Upgrading A Classic Gun

Gun News

Is it sacrilege to install aftermarket upgrades on a classic gun? Or do the potential benefits make it worth it?

 
The definition of a classic firearm isn’t written in stone. It could be considered any firearm once very popular and beloved, but no longer manufactured. A perfect example would be the Model 12 Winchester shotgun. However, a classic could also be a firearm that has been in manufacture for a long time and is even still being manufactured.

Though not the wood and blued-steel look of a classic Winchester 94, the upgrades to this rifle modernized its appearance, improved the sighting system and increased its value.

An example would be the Colt Single Action Army. I don’t think anyone would disagree that either of these are classics. Another firearm I believe is for sure a classic is the Winchester 1894 chambered in .30-30 Winchester.

The Winchester 94 was an immediate success, especially those chambered in .30-30 Winchester. In 1894, a 160-grain .30-caliber bullet at almost 2,000 fps was big news. It extended the lever gun’s effective range, allowing for lethal hits with a dead-on holdout beyond 150 yards. Not only did the 94 become a favorite with deer hunters, but it also became a staple on farms and working ranches from coast to coast. It was the first deer rifle for many and has accounted for an untold number of deer over the last 127 years, whether in neophyte or veteran hands.

Up until 2006, Winchester Model 1894 (94) rifles were made in New Haven, Connecticut. Between then and 2010, none were made until Winchester’s celebrated the 200th anniversary of Oliver Winchester’s birthday. Part of that celebration included a limited run of 1,000 Winchester 94s that were made in Japan by Miroku.

Winchester 94 with Target
This upgraded 1970s Winchester 94 shoots great. So, too, will most well-worn 94s, at least those with a good bore, because few if any are ever fired very much at all.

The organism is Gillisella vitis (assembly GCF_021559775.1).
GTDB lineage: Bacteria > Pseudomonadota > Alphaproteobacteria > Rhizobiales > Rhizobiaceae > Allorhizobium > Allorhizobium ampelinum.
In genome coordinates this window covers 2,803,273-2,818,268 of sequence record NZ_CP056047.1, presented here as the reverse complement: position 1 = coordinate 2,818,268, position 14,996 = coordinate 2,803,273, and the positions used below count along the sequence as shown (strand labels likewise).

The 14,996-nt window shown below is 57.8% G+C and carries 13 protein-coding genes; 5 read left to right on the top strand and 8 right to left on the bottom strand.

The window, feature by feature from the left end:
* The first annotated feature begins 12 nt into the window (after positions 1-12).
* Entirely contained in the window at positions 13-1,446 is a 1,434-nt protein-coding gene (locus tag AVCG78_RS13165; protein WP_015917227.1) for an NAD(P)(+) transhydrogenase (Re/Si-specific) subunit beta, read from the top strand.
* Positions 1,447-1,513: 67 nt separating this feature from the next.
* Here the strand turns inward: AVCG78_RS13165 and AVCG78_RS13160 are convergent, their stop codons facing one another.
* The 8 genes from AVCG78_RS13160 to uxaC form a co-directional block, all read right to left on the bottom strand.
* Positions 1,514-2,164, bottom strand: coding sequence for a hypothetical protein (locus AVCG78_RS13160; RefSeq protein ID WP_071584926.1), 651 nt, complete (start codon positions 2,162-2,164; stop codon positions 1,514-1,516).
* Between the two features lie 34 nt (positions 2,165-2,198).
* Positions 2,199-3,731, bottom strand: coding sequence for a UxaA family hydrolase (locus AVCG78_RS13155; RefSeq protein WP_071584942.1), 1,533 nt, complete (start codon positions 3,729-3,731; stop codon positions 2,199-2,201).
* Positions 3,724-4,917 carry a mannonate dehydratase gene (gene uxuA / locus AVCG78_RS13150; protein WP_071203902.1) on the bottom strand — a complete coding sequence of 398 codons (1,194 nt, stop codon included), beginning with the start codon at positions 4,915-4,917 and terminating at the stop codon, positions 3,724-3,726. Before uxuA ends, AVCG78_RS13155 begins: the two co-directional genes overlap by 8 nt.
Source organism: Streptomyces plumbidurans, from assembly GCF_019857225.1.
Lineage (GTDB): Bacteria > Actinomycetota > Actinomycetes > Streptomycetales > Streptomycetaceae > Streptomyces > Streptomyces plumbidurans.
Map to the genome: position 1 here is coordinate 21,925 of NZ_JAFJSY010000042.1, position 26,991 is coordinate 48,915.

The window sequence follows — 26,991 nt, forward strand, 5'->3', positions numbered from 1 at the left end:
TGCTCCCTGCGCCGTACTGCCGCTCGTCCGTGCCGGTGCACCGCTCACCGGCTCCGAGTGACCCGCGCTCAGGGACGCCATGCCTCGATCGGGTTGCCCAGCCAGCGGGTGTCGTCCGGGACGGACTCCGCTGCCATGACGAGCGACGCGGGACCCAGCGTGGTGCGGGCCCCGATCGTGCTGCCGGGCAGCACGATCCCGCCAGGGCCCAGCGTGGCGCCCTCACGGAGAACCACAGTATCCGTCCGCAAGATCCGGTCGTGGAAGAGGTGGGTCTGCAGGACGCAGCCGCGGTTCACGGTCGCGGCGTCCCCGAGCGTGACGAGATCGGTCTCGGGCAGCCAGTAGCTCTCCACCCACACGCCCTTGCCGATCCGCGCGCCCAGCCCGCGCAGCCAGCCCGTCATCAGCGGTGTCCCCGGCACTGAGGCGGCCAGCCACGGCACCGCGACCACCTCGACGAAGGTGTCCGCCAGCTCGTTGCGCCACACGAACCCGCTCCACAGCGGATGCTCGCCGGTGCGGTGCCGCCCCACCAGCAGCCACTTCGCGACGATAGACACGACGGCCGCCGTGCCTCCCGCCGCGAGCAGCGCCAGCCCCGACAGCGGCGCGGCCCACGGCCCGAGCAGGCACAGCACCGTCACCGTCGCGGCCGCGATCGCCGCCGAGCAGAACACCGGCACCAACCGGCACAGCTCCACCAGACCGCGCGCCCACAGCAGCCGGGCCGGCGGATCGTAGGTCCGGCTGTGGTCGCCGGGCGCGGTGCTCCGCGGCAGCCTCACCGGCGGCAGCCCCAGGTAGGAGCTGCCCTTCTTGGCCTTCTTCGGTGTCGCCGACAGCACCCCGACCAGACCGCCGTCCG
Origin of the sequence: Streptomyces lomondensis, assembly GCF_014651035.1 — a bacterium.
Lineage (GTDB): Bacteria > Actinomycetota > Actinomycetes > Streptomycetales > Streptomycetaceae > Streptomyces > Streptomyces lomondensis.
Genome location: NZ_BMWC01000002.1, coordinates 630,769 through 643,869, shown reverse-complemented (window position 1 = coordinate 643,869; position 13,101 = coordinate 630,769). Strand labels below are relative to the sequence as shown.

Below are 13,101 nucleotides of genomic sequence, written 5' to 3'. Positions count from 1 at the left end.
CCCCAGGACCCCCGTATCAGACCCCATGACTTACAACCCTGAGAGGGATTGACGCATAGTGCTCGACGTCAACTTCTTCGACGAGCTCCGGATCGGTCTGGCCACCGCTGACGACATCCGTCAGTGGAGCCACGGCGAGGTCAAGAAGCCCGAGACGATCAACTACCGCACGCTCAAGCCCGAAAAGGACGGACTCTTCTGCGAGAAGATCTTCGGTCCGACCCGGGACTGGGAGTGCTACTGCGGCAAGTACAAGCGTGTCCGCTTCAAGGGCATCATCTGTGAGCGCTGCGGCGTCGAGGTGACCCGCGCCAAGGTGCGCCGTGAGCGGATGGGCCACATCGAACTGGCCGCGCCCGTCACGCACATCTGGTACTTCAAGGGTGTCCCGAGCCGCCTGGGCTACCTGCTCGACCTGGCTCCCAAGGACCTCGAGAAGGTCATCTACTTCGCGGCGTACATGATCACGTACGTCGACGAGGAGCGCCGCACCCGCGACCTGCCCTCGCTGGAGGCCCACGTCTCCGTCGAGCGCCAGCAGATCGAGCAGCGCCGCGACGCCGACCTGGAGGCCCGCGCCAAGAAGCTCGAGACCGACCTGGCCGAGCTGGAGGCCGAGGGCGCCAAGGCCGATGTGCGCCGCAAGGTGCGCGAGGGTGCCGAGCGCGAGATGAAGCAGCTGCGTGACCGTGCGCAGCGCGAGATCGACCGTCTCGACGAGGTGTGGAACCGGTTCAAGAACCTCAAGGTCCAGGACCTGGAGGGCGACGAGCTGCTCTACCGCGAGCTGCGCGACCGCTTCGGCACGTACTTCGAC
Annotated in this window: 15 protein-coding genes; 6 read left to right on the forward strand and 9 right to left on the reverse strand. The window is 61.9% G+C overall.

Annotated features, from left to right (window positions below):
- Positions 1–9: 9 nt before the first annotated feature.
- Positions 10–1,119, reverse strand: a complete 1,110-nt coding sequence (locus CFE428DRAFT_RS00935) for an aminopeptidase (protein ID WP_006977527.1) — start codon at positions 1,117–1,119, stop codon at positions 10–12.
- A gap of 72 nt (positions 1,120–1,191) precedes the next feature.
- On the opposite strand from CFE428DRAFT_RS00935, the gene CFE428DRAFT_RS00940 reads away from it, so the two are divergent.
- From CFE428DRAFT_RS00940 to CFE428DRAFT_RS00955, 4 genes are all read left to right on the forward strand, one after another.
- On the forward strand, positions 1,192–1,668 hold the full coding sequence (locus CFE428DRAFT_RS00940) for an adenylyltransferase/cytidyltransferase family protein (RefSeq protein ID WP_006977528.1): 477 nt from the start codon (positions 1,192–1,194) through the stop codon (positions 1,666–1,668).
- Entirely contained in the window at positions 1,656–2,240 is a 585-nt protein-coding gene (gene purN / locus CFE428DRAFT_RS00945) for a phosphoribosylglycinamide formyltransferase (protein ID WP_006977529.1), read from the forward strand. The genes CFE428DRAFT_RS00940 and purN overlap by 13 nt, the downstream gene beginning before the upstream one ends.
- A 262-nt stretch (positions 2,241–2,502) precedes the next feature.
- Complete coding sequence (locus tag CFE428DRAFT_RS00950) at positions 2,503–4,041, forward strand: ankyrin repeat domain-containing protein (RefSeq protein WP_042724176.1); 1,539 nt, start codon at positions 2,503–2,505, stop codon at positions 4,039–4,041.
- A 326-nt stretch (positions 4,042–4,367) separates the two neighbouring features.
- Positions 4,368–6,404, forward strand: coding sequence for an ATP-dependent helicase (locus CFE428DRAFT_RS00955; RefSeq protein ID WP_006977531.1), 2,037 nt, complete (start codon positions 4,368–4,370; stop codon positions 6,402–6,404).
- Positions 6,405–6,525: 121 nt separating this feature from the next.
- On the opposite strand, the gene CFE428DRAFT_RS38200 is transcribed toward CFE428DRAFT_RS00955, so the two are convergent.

Giving New Life

Today, you can buy a new Winchester Model 1894, and they’re fine rifles, but aren’t made in America. You could argue that one of the new 94s isn’t a “classic,” but I think it’s settled science that an American-made 94 is.

I’ve owned a couple 94s over the years but mostly preferred its Marlin competitor, the 336. However, the 94 is a trimmer and lighter rifle. And, too, it’s one classic that any real, red-blooded American should own. I have a massive stock of .30-30 ammunition and, with all the pandemic stupidness, thought I ought to have a working-grade 94 to go with all those bullets.

Winchester 94 Parts Classic Gun
Though the original wood stock didn’t look terrible, it would have not matched the rifle very well with its new and flawless Cerakote finish.

I picked up a 1976, 94 for $500, which is about the going price for a well-used Winchester of this vintage. After toying with the gun, I decided I couldn’t live with it the way it was. I liked it and wanted to shoot it, but felt it needed some tweaking.

Now some would claim a classic like this ought to be left alone. I guess there’s some validity to that opinion. I’ve written about my father’s old Model 12 Winchester in these pages before, and about how I almost had it reworked to its original glory by Tyler Gun Works. However, the nicks, gouges and worn bluing on that shotgun were made by my father’s hands, and I just didn’t want to hide all that character.

With my 94, there was no personal connection to the rough handling or abuse it had received. Yeah, it’s a classic rifle, but of no sentimental value to me and, at best, even with gun prices the way they’re now, a $600 gun.

Classic Gun Cerakote
The custom-painted stock and the black Cerakote go together well on this upgraded Winchester 94.

So, I figured I could invest a few dollars and not only make my 94 more user-friendly, but also make it better looking and better outfitted for shooting, while at the same time doubling its current value. The first thing it needed was bead blasting and refinishing. For that, I chose gunsmith Jerry Dove at Dove’s Custom Guns. Dove is a master with lever guns—Marlin and Winchester—and I refer to him as my “personal gunsmith.” Not because that’s what he is, but because it sounds really cool to say you have a “personal gunsmith.”

This is a good place to add that every gun guy needs a personal or regular gunsmith, just like they need a doctor. I visit Dove more frequently than I do a doctor. He improves my guns and keeps them healthy. Also, with a gunsmith you use on a regular basis, you’ll get preferential treatment; gunsmiths like good customers. If you don’t have a good gunsmith who can handle the gun work you need and have them on speed dial, get one.